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With precinct caucuses near, three GOP gubernatorial candidates seem most active

District chairs cite support for Hennepin County Commissioner Jeff Johnson, state Sen. Dave Thompson and former House Majority Leader Marty Seifert.

Bill Jungbauer, GOP chair in Minnesota’s 2nd Congressional District and a longtime party leader, has a prediction.

He expects some familiar results when Republican activists attending Feb. 4 precinct caucuses take their first stab at choosing one of six candidates to run against Mark Dayton.

His view: The leading vote-getters will be Hennepin County Commissioner Jeff Johnson, state Sen. Dave Thompson and former House Majority Leader Marty Seifert.

“I would say the results would be comparable to the [straw poll] at the State Central meeting,” he said. “There might be a small shift in the order, but it won’t be great.”

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A survey of the GOP chairs in other congressional districts indicates those three candidates have been the most active in their outreach to potential delegates to the party’s state convention in May.

“The Johnson campaign has been very active,” said Chuck Roulet, 3rd Congressional District chair.

“In terms of candidates, there’s a lot of buzz for Dave Thompson,” according to Dave Thul, vice chair of the 1st Congressional District.

Meanwhile, in the 8th District, chair Ted Lovdahl reports: “I see Marty Seifert is coming out as one of the strong ones. He’s got a lot of name recognition.”

With more than 4,000 precincts in the state, any snapshot of the possible outcomes on Caucus Night will be blurry.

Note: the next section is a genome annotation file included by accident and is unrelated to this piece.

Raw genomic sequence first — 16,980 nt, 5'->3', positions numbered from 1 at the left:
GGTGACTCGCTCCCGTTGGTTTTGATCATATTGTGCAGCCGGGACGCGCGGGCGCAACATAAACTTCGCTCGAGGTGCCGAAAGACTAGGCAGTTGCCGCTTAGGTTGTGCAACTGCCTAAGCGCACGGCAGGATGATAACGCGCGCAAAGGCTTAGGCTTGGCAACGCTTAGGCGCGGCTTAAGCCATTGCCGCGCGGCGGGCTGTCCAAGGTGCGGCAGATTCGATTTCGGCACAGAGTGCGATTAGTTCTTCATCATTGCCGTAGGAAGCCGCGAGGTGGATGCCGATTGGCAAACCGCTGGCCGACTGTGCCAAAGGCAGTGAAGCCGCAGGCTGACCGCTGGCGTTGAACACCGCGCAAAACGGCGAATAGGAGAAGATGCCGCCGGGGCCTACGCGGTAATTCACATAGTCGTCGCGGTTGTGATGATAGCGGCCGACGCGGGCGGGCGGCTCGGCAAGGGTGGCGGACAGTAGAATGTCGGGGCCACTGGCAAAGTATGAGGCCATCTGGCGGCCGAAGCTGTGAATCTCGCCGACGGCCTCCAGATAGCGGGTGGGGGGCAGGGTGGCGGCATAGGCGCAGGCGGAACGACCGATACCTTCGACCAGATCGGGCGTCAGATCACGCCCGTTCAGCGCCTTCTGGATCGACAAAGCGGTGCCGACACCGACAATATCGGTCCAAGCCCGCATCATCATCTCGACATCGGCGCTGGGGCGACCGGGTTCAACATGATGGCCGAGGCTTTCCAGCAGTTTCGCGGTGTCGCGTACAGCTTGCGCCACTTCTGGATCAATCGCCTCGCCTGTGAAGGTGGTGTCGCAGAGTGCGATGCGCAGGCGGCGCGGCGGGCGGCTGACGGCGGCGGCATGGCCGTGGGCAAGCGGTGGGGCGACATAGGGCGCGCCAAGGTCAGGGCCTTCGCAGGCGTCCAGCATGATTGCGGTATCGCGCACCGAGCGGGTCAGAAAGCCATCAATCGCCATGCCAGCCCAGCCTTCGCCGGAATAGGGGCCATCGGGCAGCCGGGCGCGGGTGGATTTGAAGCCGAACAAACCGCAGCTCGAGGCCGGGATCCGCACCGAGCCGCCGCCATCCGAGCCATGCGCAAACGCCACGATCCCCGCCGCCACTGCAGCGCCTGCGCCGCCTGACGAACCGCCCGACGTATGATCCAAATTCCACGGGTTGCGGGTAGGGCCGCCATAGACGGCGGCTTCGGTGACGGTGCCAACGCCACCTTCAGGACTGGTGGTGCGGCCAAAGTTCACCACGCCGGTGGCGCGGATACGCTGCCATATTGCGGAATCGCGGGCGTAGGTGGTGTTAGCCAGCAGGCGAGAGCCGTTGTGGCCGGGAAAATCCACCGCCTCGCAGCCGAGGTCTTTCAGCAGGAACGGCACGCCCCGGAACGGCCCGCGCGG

But Thompson and Johnson, who have said they will abide by the party endorsement, are a natural fit with party activists who believe the grass-roots endorsement process has more value than a primary.

This year, Seifert has not committed to abiding by a party endorsement but did so in 2010, when he lost the endorsement to Tom Emmer.

GOP congressional chairs are mixed on what kind of turnout to expect for precinct caucuses, which historically draw lower numbers in non-presidential years. And “it is a Tuesday night in February,” noted Roulet.

Jungbauer said he expects “a good turnout” in the 2nd. Meanwhile, Thul in the 1st predicts an above-average turnout, fueled in part by three candidates who want to unseat incumbent Congressman Tim Walz.

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“We’re hearing from people who are asking how to show up, and they say it’s because they’re interested in one of those candidates,” Thul said.

Nancy LaRoche, GOP chair of the 5th Congressional District, which includes Minneapolis, said that she expects numbers equal to 2010 but with some newcomers, too. 

“We identified about 1,200 new voters for the Minneapolis mayor’s race, and we will contact them,” she said. “And we’ve been doing a lot of outreach. I’ve been getting a lot of calls from minority groups within the 5th.”

Republican precinct caucus attendees also will indicate a preference for a U.S. Senate candidate to take on Al Franken.

But in that race, the congressional chairs didn’t see an early frontrunner. The field includes state Rep. Jim Abeler, businessman Mike McFadden and state Sen. Julianne Ortman.